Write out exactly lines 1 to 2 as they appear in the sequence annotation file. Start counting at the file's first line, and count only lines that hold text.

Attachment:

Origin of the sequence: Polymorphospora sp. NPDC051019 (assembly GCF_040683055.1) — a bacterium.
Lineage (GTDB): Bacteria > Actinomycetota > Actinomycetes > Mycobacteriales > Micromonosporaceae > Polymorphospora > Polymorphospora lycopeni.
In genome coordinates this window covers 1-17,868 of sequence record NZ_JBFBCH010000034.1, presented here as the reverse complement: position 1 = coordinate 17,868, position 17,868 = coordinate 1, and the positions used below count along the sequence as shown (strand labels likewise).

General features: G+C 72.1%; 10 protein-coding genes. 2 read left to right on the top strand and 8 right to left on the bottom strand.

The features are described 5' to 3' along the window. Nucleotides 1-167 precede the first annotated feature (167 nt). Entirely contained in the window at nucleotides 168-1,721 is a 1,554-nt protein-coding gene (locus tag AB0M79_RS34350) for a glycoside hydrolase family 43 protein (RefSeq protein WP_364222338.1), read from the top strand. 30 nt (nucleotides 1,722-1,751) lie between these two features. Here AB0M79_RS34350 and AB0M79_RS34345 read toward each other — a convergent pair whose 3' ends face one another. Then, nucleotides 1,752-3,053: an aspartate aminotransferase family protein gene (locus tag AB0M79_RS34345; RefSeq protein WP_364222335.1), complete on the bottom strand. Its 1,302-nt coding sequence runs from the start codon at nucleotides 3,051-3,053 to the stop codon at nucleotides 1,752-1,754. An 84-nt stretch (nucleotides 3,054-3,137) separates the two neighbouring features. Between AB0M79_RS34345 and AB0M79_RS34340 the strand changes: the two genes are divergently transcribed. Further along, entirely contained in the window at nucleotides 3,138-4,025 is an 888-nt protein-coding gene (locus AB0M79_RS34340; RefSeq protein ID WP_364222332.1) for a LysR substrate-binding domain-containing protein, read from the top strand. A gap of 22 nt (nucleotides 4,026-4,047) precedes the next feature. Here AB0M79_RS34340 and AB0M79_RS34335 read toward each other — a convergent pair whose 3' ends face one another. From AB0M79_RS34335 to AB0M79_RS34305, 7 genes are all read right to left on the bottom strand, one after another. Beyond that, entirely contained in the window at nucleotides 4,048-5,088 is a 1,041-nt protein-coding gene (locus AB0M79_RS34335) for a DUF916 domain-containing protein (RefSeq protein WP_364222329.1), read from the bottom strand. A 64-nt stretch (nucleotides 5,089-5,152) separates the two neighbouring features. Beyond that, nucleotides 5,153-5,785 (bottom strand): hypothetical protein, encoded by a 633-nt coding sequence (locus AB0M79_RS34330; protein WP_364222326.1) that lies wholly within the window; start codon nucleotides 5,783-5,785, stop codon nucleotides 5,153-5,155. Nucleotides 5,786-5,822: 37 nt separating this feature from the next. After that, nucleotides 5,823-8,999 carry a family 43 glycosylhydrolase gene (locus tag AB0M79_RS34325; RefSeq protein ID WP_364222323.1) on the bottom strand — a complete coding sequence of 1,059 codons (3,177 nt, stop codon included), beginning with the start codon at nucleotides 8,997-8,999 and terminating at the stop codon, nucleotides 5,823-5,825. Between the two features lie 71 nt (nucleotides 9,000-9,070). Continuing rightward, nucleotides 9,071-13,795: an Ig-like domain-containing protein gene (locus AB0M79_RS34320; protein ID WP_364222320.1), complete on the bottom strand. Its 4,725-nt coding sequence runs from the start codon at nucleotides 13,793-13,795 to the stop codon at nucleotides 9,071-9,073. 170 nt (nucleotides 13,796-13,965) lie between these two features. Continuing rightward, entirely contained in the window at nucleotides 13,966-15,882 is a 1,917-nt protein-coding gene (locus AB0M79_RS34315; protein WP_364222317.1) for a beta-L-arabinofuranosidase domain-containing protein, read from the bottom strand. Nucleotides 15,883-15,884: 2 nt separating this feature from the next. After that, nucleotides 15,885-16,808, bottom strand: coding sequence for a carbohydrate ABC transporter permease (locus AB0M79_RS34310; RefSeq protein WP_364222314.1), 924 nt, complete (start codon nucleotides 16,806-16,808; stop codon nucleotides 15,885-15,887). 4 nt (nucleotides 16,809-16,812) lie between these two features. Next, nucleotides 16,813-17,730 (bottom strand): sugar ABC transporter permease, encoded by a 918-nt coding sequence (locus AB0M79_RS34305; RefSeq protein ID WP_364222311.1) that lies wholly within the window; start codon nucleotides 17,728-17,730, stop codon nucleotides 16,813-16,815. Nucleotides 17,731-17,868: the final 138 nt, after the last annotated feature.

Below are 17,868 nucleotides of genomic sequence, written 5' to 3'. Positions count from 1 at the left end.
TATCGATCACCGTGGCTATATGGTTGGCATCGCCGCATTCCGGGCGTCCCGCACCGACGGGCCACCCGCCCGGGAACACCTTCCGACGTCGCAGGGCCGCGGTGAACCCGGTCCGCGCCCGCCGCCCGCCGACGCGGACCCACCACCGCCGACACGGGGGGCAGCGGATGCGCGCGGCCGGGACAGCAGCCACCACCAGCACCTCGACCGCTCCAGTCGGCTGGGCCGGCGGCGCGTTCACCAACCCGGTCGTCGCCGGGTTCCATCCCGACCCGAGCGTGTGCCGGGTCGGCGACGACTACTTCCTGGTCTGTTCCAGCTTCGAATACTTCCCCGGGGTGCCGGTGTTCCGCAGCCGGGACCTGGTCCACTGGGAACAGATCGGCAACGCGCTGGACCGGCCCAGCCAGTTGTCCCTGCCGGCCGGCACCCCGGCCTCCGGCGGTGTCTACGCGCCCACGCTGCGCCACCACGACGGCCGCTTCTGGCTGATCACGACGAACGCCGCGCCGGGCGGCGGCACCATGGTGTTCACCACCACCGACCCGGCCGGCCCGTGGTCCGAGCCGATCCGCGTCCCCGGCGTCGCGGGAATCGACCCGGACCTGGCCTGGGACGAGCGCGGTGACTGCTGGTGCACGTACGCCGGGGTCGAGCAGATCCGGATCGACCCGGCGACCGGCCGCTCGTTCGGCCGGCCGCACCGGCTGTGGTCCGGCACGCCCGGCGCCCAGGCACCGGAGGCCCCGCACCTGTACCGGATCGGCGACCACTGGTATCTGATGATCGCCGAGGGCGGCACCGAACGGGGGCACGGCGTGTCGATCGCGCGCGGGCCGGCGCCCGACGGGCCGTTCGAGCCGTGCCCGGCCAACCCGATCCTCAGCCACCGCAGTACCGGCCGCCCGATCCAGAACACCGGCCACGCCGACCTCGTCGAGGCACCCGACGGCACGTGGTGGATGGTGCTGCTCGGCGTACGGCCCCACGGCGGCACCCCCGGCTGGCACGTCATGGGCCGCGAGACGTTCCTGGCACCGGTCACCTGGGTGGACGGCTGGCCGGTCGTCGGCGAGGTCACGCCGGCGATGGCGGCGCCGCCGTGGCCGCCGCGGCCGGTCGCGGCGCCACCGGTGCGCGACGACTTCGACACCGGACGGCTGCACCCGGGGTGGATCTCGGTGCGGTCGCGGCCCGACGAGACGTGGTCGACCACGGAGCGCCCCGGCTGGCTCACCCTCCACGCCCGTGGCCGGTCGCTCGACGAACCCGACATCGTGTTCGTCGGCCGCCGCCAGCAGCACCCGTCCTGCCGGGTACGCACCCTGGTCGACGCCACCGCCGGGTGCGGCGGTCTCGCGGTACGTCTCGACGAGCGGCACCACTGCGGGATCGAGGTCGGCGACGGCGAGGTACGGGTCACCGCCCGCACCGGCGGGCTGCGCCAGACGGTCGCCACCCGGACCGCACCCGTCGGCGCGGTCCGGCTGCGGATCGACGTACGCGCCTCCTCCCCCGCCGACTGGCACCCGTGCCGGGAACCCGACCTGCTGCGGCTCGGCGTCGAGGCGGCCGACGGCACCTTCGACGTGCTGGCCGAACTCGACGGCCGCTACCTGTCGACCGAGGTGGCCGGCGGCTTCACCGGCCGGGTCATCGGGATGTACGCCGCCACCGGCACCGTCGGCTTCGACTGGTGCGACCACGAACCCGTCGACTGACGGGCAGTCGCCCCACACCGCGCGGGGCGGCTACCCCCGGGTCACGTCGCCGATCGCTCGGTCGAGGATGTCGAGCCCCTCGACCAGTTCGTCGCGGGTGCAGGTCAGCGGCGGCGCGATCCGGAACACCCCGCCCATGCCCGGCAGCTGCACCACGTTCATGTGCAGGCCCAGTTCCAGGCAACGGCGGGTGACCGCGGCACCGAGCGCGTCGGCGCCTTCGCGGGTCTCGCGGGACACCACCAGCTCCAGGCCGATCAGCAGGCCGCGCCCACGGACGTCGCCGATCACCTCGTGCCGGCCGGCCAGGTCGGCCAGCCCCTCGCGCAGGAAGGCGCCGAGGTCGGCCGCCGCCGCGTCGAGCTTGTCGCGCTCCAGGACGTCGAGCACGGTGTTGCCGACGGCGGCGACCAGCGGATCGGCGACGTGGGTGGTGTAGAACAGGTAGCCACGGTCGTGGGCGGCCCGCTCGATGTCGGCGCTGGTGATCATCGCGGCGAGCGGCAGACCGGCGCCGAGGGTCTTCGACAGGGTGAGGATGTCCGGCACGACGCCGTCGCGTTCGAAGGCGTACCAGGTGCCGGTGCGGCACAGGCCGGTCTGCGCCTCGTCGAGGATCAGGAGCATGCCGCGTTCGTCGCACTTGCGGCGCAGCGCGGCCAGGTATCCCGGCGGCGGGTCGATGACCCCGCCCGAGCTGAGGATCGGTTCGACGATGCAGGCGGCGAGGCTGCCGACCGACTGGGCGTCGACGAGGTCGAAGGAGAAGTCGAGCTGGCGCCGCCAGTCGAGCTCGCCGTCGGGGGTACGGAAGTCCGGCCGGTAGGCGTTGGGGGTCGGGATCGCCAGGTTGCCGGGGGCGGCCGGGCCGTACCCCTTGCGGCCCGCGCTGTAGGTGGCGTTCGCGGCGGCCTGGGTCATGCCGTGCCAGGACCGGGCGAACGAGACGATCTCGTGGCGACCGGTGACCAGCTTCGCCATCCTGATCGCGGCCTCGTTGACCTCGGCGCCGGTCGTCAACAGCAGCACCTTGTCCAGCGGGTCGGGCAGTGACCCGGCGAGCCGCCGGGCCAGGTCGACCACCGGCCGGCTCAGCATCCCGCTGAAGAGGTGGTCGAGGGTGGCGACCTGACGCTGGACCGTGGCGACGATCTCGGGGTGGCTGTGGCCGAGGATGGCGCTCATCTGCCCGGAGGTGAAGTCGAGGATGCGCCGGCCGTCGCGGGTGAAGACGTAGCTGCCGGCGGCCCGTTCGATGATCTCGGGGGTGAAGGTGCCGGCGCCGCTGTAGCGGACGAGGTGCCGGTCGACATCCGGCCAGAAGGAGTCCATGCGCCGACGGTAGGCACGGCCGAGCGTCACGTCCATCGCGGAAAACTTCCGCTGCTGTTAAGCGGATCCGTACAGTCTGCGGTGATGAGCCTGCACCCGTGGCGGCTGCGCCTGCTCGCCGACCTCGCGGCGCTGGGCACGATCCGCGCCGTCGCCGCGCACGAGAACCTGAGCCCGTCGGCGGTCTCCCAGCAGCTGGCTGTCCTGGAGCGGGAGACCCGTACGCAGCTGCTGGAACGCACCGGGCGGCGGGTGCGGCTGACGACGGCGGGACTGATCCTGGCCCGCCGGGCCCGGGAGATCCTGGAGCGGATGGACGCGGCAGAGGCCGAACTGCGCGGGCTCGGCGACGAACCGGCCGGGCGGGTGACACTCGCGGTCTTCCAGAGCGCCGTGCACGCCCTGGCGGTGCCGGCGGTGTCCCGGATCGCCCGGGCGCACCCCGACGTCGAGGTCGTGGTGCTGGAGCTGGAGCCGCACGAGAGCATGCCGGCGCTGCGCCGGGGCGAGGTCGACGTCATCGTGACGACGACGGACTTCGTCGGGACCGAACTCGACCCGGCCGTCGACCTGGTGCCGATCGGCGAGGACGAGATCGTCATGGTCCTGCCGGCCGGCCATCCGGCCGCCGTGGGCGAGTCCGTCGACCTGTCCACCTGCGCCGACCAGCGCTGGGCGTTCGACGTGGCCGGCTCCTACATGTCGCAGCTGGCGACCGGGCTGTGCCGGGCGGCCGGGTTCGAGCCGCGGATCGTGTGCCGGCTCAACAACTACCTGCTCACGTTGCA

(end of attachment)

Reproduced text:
Origin of the sequence: Polymorphospora sp. NPDC051019 (assembly GCF_040683055.1) — a bacterium.
Lineage (GTDB): Bacteria > Actinomycetota > Actinomycetes > Mycobacteriales > Micromonosporaceae > Polymorphospora > Polymorphospora lycopeni.